Thursday, January 20, 2011

House 100 years later

Morbid Anatomy beat me to it (not that we are in competition, but blogger Joanna Ebenstein and I have many interests in common). The news yesterday was the opening of a life-size time capsule in France that dates back more than a century. The period piece in question is a mansion in Moulins, France, owned by Louis Mantin (1855-1905). La Maison Mantin (as it appeared in 1910, 1st image, and as it appears today, 2nd and 3rd images)
was closed up and fell into disrepair when the owner died, but Mantin directed that it be made a museum in 2005. After $47 million in renovations, the mansion has now opened to the public after 106 years. Visitors are immersed in the life of a cultured gentleman of his day, just as Mantin wished. All the amenities are intact - rich fin-de-siecle furnishings, electricity, and a flushing toilet - and all the collections on display - Egyptian relics, Neolithic oil-lamps, and prehistoric flints; medieval locks, Masonic paraphernalia, mounted birds, and other curios. The result is a remarkable time-capsule, says the BBC about what was his personal museum.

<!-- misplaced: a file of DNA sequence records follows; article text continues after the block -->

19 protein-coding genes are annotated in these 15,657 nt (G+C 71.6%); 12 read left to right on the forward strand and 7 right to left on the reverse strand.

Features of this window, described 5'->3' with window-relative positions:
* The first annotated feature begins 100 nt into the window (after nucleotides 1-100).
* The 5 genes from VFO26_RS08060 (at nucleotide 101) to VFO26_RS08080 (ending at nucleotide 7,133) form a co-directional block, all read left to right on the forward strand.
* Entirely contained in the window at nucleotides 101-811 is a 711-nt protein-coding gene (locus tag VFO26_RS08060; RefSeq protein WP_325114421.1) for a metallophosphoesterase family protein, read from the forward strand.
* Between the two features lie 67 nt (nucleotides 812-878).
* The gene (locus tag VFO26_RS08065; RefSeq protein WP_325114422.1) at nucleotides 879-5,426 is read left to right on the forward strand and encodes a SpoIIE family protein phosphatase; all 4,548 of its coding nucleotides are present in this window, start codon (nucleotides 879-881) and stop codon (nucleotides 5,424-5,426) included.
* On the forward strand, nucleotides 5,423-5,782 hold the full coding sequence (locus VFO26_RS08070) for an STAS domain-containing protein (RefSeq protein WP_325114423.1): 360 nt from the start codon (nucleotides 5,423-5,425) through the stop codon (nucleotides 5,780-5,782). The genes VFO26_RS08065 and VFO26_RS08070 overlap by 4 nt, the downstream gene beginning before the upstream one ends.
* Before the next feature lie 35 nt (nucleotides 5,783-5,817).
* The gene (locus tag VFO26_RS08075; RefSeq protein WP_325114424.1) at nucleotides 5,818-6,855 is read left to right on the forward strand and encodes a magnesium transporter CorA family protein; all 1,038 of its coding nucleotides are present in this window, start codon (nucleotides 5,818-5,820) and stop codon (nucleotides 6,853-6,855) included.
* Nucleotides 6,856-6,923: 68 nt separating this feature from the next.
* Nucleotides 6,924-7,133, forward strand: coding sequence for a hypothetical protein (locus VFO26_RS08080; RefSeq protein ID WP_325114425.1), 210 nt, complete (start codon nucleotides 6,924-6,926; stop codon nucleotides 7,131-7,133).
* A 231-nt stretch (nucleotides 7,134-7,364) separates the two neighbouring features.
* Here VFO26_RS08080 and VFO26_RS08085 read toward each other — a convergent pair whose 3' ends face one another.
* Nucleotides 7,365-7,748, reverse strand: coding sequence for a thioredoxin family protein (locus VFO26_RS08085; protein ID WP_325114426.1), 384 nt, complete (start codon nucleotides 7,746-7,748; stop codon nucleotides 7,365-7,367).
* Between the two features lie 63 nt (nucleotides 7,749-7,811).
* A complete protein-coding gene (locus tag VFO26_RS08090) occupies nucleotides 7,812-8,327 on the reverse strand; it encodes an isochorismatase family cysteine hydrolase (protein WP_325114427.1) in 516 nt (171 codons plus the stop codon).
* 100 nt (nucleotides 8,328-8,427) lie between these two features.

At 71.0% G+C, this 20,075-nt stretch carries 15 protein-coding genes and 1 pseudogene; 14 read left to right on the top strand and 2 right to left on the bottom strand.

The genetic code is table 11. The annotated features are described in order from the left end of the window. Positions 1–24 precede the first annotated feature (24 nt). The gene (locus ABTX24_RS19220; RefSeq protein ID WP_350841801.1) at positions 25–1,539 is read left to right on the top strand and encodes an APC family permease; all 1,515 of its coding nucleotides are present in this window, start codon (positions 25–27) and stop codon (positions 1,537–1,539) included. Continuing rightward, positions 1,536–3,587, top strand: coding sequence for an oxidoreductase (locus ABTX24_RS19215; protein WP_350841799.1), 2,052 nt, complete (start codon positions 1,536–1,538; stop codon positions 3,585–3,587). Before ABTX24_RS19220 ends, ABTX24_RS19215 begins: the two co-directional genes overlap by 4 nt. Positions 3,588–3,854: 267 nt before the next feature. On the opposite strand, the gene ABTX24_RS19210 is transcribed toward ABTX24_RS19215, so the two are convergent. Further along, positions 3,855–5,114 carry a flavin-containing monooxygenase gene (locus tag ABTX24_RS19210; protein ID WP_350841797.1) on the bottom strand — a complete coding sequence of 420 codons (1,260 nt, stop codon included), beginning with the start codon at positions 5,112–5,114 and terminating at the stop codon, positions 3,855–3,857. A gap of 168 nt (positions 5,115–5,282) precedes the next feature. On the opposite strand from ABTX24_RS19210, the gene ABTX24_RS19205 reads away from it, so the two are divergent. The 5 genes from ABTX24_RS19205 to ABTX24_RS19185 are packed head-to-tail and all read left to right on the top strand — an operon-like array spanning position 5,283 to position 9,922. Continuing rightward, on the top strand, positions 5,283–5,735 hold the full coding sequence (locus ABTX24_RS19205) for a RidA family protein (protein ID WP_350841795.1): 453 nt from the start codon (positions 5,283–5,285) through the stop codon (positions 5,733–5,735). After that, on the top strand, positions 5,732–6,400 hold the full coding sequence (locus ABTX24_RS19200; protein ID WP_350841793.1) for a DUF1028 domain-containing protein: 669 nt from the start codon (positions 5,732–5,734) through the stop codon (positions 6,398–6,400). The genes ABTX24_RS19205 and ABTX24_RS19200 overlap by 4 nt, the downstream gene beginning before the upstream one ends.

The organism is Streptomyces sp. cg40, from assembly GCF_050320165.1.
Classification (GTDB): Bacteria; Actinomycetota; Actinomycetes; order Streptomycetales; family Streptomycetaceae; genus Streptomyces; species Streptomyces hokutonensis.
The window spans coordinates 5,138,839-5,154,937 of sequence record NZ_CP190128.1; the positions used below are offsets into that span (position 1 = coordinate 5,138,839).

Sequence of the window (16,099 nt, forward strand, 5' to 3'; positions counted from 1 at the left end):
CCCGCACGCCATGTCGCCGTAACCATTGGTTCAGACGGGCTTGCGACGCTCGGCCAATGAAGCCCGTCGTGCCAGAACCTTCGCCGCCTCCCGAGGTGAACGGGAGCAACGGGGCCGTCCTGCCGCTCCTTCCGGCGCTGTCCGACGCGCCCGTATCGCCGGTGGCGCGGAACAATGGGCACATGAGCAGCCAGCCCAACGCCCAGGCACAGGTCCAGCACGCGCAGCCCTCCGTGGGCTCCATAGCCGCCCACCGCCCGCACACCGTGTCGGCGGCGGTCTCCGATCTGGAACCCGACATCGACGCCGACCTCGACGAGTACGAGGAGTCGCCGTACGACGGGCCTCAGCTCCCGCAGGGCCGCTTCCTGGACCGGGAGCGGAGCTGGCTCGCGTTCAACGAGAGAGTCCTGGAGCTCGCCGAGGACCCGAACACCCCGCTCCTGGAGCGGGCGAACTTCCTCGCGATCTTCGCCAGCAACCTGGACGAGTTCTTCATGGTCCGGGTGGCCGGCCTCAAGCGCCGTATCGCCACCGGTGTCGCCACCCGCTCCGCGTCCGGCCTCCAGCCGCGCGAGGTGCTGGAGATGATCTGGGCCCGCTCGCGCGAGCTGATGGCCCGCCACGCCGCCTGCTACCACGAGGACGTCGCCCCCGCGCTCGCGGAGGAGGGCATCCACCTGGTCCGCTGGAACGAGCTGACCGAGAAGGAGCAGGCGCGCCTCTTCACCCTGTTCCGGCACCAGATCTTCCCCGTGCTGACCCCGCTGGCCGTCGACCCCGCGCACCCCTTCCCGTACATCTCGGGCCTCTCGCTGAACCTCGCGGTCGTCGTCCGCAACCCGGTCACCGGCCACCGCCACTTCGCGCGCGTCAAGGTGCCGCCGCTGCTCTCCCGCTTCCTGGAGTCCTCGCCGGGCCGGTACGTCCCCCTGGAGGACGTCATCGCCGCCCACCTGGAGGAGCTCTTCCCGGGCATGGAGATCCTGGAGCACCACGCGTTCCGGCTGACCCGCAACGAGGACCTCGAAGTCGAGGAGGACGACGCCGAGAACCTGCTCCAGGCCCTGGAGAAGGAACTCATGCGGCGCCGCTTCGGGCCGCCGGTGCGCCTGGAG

Born in Moulins in 1851, Louis Mantin was a civil servant, but at the age of 42 inherited a fortune from his father and thereafter enjoyed a life pursuing the arts and sciences. He built his mansion in his hometown, on the site of a former regal Bourbon palace. Mantin and imported tapestries, paintings, and porcelain, and commissioned sculptures and wood-carvings. Knowing that his death was approaching, Mantin only had a few years to indulge his aesthetic fantasies. To save his collections and indulge is obsession with death and the passage of time, he put his instructions in his will. Assistant curator A bathroom inside Maison Mantin Maud Leyoudec explains, "A bachelor with no children....It was his way of becoming eternal." Mantin's great-niece Isabelle de Chavagnac, who would otherwise have inherited the property, observes, "The house was gradually forgotten by the world. But not by the people of Moulins. It is odd how the collective memory of a place never dies."

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